Peer-review of projects dominates when it comes to decision on how to allocate funding for science. But is it really the best way? Funders certainly think so. Over 95% of biomedical funding in the UK, for example, relied on peer-review grant allocations, a 2012 report found. In the absence of tried and tested alternative, peer review has become the default solution. But there is a clear demand for new and less onerous ways of funding research.
Now, alternatives to peer review are springing up. For example, crowdsourcing websites such as petridish.org and experiment.com are funding specific science projects through public donations. Some might argue that the public may not necessarily be relied on to pick the best or most deserving science projects. In reality, crowdfunding is more a beauty pageant for popular areas of research and suitable or projects requiring smaller amounts of money. For example, projects asking €3,600 ($5,000) to decode hyena calls in Kenya are sure to get funded. But, perhaps less appealing scientific fields with higher funding requirements in disciplines traditionally less understood by the public, such as parts of chemistry or physics, are less likely to attract cash. There is a real need for alternative means of allocating funding.
Distributed review, as an alternative to peer review
Recently, an article in EMBO Reports sketched out an alternative way of funding scientists, not projects, which would drastically cut down on the burden of grant writing. “If peer review is to happen, let’s involve all the peers,” says Johan Bollen, informatics scientist at Indiana University, Bloomington, USA, and a report author. So how would it work?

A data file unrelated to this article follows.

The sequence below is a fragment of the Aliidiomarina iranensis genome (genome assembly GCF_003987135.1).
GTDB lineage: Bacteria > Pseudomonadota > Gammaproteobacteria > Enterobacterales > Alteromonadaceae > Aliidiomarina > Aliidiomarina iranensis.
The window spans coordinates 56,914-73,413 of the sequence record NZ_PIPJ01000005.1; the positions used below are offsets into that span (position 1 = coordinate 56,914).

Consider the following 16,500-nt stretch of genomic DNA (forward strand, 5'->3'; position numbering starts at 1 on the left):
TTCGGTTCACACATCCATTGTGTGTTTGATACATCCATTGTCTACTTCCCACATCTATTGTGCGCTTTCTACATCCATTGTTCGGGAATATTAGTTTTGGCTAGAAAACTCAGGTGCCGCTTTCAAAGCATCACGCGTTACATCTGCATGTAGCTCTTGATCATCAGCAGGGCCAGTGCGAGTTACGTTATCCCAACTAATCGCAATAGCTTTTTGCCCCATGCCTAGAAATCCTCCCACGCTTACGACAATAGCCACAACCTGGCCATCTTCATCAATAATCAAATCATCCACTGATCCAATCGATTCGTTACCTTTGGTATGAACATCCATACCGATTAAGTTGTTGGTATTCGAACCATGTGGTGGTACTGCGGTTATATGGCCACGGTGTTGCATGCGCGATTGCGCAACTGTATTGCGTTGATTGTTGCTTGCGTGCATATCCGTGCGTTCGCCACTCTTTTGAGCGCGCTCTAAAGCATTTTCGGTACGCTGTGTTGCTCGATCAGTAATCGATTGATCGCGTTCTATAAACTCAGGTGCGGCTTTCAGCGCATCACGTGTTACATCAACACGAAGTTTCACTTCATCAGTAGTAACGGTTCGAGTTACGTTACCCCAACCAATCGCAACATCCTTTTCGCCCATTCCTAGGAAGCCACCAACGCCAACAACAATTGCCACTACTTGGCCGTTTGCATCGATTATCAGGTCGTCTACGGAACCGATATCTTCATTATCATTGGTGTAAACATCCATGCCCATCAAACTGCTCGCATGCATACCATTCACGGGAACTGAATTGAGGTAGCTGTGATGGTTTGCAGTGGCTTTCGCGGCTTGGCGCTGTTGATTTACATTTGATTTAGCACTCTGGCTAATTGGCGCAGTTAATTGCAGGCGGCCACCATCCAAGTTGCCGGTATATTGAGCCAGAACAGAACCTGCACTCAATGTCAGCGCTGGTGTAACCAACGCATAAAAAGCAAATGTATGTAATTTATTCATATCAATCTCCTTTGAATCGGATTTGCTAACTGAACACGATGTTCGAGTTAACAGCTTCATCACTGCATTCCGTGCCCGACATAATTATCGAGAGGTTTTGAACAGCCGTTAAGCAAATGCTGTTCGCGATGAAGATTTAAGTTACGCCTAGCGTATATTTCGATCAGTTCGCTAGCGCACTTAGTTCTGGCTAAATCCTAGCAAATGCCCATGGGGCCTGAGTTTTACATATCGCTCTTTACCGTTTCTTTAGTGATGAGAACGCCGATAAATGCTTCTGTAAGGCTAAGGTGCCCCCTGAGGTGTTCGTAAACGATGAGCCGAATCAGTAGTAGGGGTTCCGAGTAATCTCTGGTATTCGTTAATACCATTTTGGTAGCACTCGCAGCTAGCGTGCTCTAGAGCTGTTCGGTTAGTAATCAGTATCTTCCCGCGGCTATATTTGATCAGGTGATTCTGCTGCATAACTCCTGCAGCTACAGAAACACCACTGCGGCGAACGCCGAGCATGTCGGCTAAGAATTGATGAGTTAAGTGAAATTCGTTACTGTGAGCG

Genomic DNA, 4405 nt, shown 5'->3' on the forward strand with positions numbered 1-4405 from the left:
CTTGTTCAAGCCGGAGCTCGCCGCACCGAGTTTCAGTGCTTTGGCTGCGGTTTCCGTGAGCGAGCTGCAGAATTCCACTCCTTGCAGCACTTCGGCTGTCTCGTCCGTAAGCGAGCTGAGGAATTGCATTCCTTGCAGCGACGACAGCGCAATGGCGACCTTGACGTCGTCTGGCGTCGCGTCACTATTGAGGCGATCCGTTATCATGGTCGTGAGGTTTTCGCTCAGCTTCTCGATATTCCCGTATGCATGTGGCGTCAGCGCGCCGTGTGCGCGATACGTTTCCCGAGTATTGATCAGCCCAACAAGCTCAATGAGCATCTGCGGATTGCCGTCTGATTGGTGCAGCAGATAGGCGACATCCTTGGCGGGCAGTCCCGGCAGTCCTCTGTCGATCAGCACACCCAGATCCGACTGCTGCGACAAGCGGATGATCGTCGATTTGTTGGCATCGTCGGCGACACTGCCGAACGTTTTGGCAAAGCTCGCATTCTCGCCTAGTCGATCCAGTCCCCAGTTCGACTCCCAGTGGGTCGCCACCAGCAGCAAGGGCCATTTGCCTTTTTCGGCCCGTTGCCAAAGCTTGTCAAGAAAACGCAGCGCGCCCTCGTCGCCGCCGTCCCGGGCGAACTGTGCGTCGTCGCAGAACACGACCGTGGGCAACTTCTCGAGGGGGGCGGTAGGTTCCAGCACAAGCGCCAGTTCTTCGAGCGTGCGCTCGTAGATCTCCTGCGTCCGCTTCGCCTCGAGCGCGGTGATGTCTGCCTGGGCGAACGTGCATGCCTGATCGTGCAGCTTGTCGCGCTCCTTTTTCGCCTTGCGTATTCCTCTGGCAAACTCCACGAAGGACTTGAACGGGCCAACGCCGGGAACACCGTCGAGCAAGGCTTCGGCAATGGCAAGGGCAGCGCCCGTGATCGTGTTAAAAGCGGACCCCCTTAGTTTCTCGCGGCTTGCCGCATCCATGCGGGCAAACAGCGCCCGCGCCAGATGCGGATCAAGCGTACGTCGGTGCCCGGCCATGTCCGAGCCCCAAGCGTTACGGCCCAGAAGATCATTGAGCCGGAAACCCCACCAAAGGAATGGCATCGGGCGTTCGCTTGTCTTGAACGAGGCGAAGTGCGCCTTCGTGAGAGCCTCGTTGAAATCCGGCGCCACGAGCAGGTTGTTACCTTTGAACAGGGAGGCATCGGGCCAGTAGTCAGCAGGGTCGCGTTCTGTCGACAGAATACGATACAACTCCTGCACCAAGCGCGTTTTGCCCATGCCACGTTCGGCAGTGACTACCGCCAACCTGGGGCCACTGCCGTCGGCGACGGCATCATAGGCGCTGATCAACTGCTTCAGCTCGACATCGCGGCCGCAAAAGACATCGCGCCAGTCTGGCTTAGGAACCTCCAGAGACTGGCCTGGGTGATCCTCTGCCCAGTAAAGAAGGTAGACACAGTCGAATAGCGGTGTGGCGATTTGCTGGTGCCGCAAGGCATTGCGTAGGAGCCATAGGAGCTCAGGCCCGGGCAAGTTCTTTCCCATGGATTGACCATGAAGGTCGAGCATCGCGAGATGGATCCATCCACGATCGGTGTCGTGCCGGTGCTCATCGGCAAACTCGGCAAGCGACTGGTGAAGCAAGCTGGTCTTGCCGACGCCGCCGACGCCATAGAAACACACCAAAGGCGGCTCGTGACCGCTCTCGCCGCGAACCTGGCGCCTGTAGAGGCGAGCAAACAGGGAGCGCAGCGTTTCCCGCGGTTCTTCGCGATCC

His distributed model involves every scientist receiving the same slice of funding from the original funding pie; however, everyone must then redistribute a specific proportion of their slice, say half. This would allow money to circulate and decisions of worth to be made by many scientists.
Bollen says the current US system, where the NSF grant proposal success rate is below 10%, wastes a huge amount of scientists’ time; this issue concerns European scientists applying to EU funds too. By contrast, his new proposed way of allocating funding would take just a few minutes each year for a scientist. And it would incentivise openness in research and change how scientists communicate with each other.
Some ask whether this approach would truly link funding with quality. And serious questions could arise for public agencies asked to be accountable for the outcome of taxpayer’s funds allocated to researchers. “My concern is that people would allocate money only to within their own field. Also a researcher would have to spend a lot of effort to come to a reasonable judgement about who to give money to,” says Steven Wooding, lead author of a 2013 report by UK non-profit policy research organisation RAND Corporation, entitled ‘Alternatives to peer review in research project funding.’ He adds: “we need evidence of how it would work in practice.”
This RAND report summarises the many criticisms of grant peer review and outlines alternative approaches currently in use. For example, there is the so-called sandpit funding strategy, where a diverse group of experts come together for a workshop and brainstorm, with the best proposal awarded funding. And there is mentored funding, where all applications are mentored by the funding body, and multi-stakeholder committee, including end users. There are also online iterative methods, where panels review applications online through a number of rounds, rating and ranking them and discussing options.
It is unlikely that there will be one best way to allocate research funding, according to Wooding. But “it seems unlikely that peer review will be the best solution in all circumstances and we haven’t really tested other approaches,” he notes.
Science of science policy under-developed